Potassium Intake

Potassium helps in maintaining fluid balance in the body and helps in keeping the major organs healthy. In fact, it is extremely essential for avoiding a number of chronic health issues, related to heart, brain, and nerves. Having the mineral in your diet is extremely crucial, especially because it aids in lowering blood pressure, which is an enormous risk for heart disease. Potassium and sodium often work in different wants, as sodium promotes the retention of fluids, which can result in higher blood pressure. With enough potassium in the diet, you can reverse the effects. It is also known to be beneficial for bone health and can protect your body from bone loss. It is also helpful in reducing the risk of kidney stones.

Experts advise around 4,700 milligrams of potassium each day for grown adults. However, if you check the figures, the amount taken by men and women are much lower. According to WebMD, men in the US get around 3,200 milligrams of dietary potassium per day, while women get around 2,400 milligrams on an average. The deficiency is mostly related to junk food habits. Most people don’t eat enough of fruits and veggies each day, which are the primary sources of dietary potassium.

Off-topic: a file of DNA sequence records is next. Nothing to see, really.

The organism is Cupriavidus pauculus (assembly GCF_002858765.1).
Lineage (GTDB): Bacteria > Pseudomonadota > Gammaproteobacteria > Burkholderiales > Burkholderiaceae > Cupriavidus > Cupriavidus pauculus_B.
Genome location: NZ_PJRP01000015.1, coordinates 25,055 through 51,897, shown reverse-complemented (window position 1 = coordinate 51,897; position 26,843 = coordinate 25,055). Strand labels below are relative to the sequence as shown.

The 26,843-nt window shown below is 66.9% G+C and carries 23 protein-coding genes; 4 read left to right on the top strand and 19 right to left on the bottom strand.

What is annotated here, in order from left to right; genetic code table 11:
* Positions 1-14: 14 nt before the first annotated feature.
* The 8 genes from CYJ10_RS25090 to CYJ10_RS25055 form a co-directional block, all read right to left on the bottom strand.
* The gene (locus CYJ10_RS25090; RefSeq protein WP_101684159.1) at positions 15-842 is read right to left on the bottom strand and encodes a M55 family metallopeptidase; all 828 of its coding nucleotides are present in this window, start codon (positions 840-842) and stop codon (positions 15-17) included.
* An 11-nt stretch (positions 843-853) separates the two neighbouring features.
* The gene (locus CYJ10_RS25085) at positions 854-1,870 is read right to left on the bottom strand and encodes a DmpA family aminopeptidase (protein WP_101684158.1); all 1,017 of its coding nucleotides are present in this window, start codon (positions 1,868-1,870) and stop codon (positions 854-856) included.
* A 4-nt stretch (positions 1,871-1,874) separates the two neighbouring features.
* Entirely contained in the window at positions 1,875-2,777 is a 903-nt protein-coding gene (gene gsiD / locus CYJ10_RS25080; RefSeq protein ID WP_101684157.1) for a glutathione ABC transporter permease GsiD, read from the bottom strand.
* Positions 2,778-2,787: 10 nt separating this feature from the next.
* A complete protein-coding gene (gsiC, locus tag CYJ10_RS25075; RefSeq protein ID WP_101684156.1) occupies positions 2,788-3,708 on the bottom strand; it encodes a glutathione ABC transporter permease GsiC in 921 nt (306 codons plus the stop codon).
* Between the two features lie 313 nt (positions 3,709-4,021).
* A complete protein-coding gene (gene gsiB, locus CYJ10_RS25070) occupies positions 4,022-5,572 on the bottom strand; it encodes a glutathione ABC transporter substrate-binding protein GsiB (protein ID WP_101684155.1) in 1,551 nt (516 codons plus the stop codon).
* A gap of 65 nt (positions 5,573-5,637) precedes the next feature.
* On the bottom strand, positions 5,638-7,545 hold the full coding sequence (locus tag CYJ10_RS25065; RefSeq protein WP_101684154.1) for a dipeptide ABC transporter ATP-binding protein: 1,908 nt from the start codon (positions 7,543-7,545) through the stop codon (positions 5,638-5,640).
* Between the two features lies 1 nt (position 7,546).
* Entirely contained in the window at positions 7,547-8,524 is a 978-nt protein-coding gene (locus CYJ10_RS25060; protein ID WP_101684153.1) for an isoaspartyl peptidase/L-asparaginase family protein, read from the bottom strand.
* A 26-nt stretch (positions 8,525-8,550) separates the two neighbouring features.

Unlike other supplements, you should get your potassium from the diet. Potassium can found in many foods that are high in other minerals and nutrients. Some of the highest sources of potassium include winter squash, sweet potato, potato, yogurt, fruit juices, broccoli, and banana. If you are a non-vegetarian, you can get pork tenderloin and chicken breast too. Lentils, milk and dairy products also have a good amount of potassium. Besides food, you can also get potassium from vitamin enhanced water and other beverages with better pH. You might want to replace your regular drinking water with high-quality alkaline water.

Please note that certain drugs that are used for lowering blood pressure can increase the levels of potassium in the body. If you have issues with your kidney function, your doctor might advise on reducing the intake of potassium. For those who take medications should talk to their individual physician as for how the drugs and medicines can impact the potassium levels of the body. Don’t shy away from asking questions, especially if you are unsure of the actual amount of mineral you need. Also, if you have a potassium deficiency, talk to your doctor about supplements!